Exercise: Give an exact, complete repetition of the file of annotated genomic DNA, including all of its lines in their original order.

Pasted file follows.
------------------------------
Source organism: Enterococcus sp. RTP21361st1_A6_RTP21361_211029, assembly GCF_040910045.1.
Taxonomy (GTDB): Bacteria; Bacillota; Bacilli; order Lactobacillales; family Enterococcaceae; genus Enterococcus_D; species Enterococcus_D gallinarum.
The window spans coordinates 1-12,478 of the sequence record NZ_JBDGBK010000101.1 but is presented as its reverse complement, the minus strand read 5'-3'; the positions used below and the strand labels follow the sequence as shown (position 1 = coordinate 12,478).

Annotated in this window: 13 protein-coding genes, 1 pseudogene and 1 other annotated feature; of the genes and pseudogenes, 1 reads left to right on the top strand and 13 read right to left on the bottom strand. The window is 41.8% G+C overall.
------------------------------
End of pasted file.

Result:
Source organism: Enterococcus sp. RTP21361st1_A6_RTP21361_211029, assembly GCF_040910045.1.
Taxonomy (GTDB): Bacteria; Bacillota; Bacilli; order Lactobacillales; family Enterococcaceae; genus Enterococcus_D; species Enterococcus_D gallinarum.
The window spans coordinates 1-12,478 of the sequence record NZ_JBDGBK010000101.1 but is presented as its reverse complement, the minus strand read 5'-3'; the positions used below and the strand labels follow the sequence as shown (position 1 = coordinate 12,478).

Annotated in this window: 13 protein-coding genes, 1 pseudogene and 1 other annotated feature; of the genes and pseudogenes, 1 reads left to right on the top strand and 13 read right to left on the bottom strand. The window is 41.8% G+C overall.